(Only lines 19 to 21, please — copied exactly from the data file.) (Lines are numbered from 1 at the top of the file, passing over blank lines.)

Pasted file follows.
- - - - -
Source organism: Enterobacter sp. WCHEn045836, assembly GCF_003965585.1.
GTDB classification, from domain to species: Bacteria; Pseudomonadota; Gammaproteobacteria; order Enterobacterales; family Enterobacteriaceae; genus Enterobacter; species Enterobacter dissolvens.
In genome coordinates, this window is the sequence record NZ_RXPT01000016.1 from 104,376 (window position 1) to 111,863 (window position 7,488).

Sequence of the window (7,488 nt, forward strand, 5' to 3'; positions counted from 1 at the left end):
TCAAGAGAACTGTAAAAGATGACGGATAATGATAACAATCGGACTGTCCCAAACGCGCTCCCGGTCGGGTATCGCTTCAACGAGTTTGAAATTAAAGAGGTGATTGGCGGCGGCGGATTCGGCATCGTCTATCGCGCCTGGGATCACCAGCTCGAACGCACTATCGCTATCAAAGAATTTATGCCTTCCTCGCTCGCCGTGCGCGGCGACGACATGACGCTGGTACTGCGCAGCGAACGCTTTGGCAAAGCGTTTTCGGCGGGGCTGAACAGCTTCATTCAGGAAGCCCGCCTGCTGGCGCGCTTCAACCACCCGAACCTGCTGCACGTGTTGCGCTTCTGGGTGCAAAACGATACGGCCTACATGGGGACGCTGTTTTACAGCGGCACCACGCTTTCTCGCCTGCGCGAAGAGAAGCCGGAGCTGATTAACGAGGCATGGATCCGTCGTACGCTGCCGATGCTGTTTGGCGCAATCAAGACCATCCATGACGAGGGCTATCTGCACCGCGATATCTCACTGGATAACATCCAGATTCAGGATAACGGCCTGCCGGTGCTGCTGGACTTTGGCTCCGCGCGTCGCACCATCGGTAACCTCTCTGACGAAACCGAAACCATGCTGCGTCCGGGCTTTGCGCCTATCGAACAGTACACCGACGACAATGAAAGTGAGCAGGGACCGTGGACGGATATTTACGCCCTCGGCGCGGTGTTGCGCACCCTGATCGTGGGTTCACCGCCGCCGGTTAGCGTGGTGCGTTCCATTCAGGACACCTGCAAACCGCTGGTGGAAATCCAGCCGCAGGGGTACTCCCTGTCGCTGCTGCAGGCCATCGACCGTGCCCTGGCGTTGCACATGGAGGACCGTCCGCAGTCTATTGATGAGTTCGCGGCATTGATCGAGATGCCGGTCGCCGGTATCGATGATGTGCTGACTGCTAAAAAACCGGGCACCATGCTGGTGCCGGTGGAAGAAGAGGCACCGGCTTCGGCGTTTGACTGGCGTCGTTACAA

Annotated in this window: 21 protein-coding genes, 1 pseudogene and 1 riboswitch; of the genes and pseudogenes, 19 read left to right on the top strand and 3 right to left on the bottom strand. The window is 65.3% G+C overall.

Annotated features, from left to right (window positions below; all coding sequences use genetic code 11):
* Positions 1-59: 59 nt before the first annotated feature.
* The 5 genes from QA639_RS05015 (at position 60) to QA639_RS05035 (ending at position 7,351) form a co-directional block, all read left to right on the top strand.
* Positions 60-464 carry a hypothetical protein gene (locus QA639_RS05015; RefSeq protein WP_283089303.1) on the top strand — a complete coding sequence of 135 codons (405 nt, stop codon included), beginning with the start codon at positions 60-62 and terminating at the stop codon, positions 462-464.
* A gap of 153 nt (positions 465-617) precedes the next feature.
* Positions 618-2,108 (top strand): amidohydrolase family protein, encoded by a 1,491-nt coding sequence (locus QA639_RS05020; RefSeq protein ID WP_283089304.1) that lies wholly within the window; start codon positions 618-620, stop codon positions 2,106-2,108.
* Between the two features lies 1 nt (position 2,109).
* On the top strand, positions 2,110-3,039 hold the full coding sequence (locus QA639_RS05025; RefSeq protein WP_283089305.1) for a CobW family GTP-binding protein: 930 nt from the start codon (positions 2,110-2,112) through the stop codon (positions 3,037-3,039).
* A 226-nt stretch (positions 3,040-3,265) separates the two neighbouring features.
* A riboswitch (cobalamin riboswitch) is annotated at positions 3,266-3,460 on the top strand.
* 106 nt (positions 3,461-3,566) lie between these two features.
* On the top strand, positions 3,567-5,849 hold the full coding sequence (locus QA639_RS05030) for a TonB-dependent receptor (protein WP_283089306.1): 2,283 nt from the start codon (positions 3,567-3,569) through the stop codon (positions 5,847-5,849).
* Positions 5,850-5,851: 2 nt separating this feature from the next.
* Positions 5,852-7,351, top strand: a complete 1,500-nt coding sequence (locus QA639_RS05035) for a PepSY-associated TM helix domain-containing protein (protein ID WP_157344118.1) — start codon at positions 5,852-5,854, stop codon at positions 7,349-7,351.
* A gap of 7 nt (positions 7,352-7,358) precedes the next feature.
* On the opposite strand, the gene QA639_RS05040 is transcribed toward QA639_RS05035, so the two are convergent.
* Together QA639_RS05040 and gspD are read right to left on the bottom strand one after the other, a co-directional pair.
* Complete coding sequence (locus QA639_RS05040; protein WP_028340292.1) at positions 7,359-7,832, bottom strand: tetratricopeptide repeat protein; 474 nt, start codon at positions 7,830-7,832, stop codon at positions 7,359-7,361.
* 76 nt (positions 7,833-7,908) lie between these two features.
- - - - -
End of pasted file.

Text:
* Positions 5,850-5,851: 2 nt separating this feature from the next.
* Positions 5,852-7,351, top strand: a complete 1,500-nt coding sequence (locus QA639_RS05035) for a PepSY-associated TM helix domain-containing protein (protein ID WP_157344118.1) — start codon at positions 5,852-5,854, stop codon at positions 7,349-7,351.
* A gap of 7 nt (positions 7,352-7,358) precedes the next feature.